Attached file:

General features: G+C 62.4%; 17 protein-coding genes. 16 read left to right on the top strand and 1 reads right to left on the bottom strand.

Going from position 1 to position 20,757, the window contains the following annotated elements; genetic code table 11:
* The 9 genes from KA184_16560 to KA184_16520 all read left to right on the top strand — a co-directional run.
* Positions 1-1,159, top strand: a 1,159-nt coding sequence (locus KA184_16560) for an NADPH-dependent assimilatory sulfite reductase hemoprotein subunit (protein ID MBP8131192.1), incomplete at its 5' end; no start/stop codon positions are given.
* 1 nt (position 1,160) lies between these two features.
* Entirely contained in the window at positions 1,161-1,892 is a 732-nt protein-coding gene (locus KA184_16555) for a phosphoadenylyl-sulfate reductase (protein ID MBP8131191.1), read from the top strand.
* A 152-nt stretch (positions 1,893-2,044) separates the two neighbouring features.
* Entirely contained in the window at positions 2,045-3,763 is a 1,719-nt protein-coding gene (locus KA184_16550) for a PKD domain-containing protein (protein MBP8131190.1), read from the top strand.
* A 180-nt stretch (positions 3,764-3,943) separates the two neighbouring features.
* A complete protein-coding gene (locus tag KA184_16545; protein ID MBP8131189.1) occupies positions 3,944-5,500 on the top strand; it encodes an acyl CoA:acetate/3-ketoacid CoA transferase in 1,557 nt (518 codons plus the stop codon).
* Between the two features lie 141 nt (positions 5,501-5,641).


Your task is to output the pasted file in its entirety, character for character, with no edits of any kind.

General features: G+C 62.4%; 17 protein-coding genes. 16 read left to right on the top strand and 1 reads right to left on the bottom strand.

Going from position 1 to position 20,757, the window contains the following annotated elements; genetic code table 11:
* The 9 genes from KA184_16560 to KA184_16520 all read left to right on the top strand — a co-directional run.
* Positions 1-1,159, top strand: a 1,159-nt coding sequence (locus KA184_16560) for an NADPH-dependent assimilatory sulfite reductase hemoprotein subunit (protein ID MBP8131192.1), incomplete at its 5' end; no start/stop codon positions are given.
* 1 nt (position 1,160) lies between these two features.
* Entirely contained in the window at positions 1,161-1,892 is a 732-nt protein-coding gene (locus KA184_16555) for a phosphoadenylyl-sulfate reductase (protein ID MBP8131191.1), read from the top strand.
* A 152-nt stretch (positions 1,893-2,044) separates the two neighbouring features.
* Entirely contained in the window at positions 2,045-3,763 is a 1,719-nt protein-coding gene (locus KA184_16550) for a PKD domain-containing protein (protein MBP8131190.1), read from the top strand.
* A 180-nt stretch (positions 3,764-3,943) separates the two neighbouring features.
* A complete protein-coding gene (locus tag KA184_16545; protein ID MBP8131189.1) occupies positions 3,944-5,500 on the top strand; it encodes an acyl CoA:acetate/3-ketoacid CoA transferase in 1,557 nt (518 codons plus the stop codon).
* Between the two features lie 141 nt (positions 5,501-5,641).